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The Golden age. [volume] (Atlanta, Ga.) 1906-1920, September 06, 1906, Image 2

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and covering sermons, addresses and special services
conducted by the distinguished pastors from other
cities as well as by me.
The following is a brief statement of the order
of exercises to be observed.
First Week.
Sunday, Sept. 16.—11 a. m., Sermon, Rev. W. W.
Landrum, pastor First Baptist Church; S p. m.,
sermon, Rev. John E. White, D.D., pastor Second
Baptist Church.
Monday, Sept. 17.—8 p. m., Congratulatory Ad
dresses by the following: Rev. Charles 0. Jones,
D.D., pastor St Mark Methodist Church; Rev. Z.
S. Farland, Rector All Saints Episcopal Church;
Rev. R. 0. Flinn, Pastor North Avenue Presbyterian
Church; Rev. C. T. Willingham, supply at Jackson
Hill Baptist Church; Rev. T. P. Bell, D. D., editor
Christian Index.
Tuesday, Sept. IS.—S p. m., address, Christian
Education, Rev. S. Y. Jameson, D.D., President
Mercer University, Macon, Ga.
Wednesday, Sept. 19.—8 p. m., address. Saving
Georgia, Rev J. J. Bennett, Cor. Sec. Board of
Missions, Atlanta.
Thursday, Sept. 20.—8 p. m., address, The Sun
day School Work of the Denomination, Rev. J. M.
Frost, D.D., Cor. Sec. Sunday School Board of Mis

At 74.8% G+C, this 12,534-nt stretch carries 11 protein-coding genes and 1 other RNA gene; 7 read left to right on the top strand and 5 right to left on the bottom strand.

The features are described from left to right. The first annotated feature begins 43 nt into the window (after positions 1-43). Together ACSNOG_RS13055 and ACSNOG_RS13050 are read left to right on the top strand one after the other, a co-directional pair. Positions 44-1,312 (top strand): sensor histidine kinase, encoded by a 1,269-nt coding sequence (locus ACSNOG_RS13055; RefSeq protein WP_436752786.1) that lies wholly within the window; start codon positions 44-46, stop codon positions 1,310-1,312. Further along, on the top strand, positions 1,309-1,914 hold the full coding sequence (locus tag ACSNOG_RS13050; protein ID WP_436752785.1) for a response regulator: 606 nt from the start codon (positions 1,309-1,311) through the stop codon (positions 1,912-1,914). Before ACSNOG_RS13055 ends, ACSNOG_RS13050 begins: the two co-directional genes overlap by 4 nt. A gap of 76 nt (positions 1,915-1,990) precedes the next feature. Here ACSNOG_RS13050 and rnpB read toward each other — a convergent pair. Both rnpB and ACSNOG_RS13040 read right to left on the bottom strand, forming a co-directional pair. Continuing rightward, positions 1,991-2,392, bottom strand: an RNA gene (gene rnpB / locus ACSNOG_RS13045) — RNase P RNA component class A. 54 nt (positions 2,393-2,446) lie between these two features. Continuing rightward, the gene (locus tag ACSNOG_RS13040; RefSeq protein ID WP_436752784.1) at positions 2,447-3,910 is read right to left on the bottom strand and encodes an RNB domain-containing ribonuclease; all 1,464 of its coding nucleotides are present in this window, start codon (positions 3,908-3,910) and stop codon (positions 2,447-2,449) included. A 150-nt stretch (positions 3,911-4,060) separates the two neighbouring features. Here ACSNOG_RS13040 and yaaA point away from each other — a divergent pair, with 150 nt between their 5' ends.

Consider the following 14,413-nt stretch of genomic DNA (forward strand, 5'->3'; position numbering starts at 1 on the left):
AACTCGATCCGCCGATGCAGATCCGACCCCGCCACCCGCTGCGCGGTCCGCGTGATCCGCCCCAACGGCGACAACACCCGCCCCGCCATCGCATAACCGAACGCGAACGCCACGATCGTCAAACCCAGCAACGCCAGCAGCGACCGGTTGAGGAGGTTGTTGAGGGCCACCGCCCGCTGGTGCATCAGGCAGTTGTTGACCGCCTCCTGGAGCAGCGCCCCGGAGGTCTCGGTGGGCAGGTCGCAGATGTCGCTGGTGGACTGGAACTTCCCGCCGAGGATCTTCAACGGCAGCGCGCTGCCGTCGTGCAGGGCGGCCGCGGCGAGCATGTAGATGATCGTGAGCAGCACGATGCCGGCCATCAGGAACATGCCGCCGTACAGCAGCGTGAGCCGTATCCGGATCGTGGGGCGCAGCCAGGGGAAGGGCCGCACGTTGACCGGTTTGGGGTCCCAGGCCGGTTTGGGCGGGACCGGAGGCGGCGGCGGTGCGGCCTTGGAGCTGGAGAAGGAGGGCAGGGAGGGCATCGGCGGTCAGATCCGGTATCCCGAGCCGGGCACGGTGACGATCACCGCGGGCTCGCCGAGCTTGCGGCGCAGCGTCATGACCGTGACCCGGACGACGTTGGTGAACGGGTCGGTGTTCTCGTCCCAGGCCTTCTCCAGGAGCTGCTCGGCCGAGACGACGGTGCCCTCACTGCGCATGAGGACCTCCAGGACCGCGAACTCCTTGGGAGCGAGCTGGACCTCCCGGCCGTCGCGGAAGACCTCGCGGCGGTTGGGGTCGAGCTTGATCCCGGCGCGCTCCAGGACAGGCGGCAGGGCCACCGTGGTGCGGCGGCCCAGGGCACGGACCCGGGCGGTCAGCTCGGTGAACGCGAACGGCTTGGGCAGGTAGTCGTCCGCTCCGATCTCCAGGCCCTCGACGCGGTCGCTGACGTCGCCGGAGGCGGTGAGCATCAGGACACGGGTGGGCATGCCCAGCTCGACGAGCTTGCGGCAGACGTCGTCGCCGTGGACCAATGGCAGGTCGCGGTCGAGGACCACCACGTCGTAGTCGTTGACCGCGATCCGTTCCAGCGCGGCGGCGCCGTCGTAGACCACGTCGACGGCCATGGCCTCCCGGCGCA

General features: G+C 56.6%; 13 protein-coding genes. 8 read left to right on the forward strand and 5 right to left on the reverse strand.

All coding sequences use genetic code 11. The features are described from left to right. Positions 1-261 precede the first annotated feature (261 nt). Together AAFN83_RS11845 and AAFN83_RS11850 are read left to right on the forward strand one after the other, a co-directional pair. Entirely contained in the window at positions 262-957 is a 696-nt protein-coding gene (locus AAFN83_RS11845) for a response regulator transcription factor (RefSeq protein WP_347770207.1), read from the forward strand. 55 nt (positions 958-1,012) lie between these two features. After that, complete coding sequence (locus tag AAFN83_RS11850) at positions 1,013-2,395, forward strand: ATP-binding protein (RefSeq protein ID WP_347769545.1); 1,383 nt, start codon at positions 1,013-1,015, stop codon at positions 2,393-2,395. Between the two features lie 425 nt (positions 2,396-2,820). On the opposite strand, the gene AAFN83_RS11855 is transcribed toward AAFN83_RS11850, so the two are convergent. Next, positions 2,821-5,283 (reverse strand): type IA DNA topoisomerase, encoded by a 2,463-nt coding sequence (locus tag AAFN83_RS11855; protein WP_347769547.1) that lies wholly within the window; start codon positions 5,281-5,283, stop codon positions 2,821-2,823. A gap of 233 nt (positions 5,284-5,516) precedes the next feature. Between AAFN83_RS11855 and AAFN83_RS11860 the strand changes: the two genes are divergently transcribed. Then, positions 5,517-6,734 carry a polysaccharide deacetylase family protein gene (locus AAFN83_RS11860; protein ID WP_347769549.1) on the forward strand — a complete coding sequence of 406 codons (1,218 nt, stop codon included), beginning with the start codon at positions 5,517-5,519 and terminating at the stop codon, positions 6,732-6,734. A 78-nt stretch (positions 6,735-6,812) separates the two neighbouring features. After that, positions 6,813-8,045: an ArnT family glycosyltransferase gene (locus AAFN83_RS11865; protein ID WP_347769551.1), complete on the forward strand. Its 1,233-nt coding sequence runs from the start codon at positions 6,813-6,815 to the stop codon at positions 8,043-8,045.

sions, S. B. C., Nashville Tenn.
| -n *■
.■ ..
'X,- ■ ' wF
REV. JUNIUS IK. MILLARD, D.D.
Friday, Sept 21.—4 p. in., Conference, The Effi
ciency of the Sunday Schoo], Mr. L. P. Leavell,
Field Secretary, Sunday School Board, Oxford,
Miss.
8 p. m., address, The South as a Missionary Field
and Force, Rev. B. D. Gray, Cor. Sec. Home Mission
Board S. B. C., Atlanta.
Second Week.
Sunday, Sept. 23.—11 a. m., sermon-address, R'ev.
R. J. Willingham, I). I)., Cor. Sec. Foreign Mis
sion Board, S. B. C., Richmond, Va.
8 p. m., sermon-address, Rev. E. Y. Mullins,
D.D., President Southern Baptist Theological Sem
inary, Louisville, Ky.
Monday to Friday, September 24th to 28th.
Each evening at 8 o’clock, the pastor himself
will preach on the general topic: “Life’s Tomor
rows. ’ ’
This topic is sub-divided as follows;
Monday, September 24, “Does Death End All?”
A discussion of the immortality of the soul.
Tuesday, September 25, “Shall We Know Each
Other There?” An inquiry into Heavenly recog
nition.
Wednesday, September 26, “With What Body
do They Come?” A study of he Resurrection.
Thursday, September 27, “Who Shall be Able
The Golden Age for September 6, 190$.
to Stand?” A consideration of the Day of Judg
ment.
Friday, September 28, “Is Punishment Eternal?”
An inquiry into the final fate of the wicked.
The object of these sermons is not idle discus
sion, but an earnest purpose to instruct, and to
deepen an interest in these “last things.” There
is no object of deeper human interest than the fu
ture of the soul, and no question of more profound
personal concern than this, “My Life and the Fu
ture. What?”
Although the public is cordially invited to at
tend all these services, and seats are free, special
invitations are to be issued by the members of the
congregation to such friends as they may deem
especially interested in the services.
I do verily believe, from the experience of the
past year and a half, that the time will come, and